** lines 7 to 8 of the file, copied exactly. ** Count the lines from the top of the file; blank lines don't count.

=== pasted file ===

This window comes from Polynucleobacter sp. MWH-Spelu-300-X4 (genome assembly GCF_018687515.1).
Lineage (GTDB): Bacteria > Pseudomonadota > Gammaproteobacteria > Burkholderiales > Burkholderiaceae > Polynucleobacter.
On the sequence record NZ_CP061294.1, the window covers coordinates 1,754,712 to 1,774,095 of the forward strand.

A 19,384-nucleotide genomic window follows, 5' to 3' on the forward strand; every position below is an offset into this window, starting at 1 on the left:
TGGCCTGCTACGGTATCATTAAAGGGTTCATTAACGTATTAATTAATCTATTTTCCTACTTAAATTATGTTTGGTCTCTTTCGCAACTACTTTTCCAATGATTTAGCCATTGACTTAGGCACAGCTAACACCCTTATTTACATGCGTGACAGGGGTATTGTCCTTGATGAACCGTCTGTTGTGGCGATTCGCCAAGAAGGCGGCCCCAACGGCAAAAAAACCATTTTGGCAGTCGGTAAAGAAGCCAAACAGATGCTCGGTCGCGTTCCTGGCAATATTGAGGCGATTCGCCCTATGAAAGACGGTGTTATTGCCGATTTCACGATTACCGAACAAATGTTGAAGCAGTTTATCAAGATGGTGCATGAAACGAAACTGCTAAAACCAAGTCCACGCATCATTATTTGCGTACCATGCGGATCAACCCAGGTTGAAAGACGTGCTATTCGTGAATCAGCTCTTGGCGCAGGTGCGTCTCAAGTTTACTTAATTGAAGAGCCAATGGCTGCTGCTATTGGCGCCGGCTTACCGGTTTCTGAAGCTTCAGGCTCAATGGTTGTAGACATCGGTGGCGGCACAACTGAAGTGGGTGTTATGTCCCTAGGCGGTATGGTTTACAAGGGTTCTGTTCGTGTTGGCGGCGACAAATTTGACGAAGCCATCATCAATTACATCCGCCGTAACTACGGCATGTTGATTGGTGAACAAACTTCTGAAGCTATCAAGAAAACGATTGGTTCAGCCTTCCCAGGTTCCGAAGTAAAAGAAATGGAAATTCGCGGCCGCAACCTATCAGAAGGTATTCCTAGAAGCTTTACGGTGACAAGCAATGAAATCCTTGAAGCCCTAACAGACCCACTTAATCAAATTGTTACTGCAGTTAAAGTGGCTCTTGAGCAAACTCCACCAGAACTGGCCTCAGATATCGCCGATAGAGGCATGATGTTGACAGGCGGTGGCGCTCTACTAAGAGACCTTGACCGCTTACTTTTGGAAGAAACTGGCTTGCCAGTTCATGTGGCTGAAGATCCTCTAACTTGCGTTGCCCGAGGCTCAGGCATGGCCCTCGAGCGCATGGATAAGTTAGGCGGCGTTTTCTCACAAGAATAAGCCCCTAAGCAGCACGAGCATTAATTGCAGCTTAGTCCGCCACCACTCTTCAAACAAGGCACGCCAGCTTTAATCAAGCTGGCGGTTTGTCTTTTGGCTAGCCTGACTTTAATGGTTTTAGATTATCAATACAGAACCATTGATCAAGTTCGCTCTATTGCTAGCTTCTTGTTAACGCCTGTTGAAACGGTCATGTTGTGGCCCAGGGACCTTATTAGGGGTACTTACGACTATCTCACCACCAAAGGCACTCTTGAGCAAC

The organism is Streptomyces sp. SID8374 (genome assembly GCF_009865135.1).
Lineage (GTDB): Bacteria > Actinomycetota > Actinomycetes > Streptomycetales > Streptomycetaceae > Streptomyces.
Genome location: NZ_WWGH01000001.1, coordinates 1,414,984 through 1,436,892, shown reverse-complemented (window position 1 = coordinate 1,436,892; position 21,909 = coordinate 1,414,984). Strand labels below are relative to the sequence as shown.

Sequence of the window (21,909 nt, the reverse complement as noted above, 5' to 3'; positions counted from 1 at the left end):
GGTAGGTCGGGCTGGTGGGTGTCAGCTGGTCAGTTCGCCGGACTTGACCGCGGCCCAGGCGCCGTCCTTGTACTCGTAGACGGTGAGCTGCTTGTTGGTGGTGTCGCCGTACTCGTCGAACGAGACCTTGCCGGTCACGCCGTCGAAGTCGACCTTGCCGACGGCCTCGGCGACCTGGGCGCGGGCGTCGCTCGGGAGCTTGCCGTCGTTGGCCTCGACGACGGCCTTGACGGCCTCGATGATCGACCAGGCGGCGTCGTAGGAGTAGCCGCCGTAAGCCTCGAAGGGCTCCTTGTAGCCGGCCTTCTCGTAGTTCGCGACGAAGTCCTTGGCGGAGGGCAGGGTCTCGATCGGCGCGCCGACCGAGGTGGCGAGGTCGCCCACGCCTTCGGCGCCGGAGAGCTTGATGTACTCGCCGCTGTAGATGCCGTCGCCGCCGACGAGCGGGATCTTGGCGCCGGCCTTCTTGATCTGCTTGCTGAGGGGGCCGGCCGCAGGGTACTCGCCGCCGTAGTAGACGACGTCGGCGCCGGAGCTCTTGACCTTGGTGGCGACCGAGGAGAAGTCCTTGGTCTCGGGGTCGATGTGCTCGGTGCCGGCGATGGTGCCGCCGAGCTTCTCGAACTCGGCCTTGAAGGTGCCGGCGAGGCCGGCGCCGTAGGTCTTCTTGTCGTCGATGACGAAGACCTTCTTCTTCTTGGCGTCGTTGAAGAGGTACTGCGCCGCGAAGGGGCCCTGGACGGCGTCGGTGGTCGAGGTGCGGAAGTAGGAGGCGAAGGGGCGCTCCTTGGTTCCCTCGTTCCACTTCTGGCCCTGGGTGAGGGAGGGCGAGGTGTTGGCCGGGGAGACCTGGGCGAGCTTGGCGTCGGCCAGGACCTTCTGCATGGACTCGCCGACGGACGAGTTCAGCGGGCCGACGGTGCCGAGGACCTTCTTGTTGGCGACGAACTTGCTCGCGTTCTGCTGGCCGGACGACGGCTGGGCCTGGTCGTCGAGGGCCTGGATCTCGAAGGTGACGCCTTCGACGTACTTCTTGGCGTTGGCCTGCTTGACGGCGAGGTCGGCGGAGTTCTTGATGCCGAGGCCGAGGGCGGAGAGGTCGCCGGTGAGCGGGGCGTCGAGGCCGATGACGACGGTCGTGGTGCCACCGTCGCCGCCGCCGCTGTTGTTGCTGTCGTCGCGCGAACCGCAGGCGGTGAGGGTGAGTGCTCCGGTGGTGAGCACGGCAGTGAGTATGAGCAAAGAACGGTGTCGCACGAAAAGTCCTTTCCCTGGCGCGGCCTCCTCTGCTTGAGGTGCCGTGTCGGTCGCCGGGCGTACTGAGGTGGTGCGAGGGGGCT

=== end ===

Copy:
Lineage (GTDB): Bacteria > Actinomycetota > Actinomycetes > Streptomycetales > Streptomycetaceae > Streptomyces.
Genome location: NZ_WWGH01000001.1, coordinates 1,414,984 through 1,436,892, shown reverse-complemented (window position 1 = coordinate 1,436,892; position 21,909 = coordinate 1,414,984). Strand labels below are relative to the sequence as shown.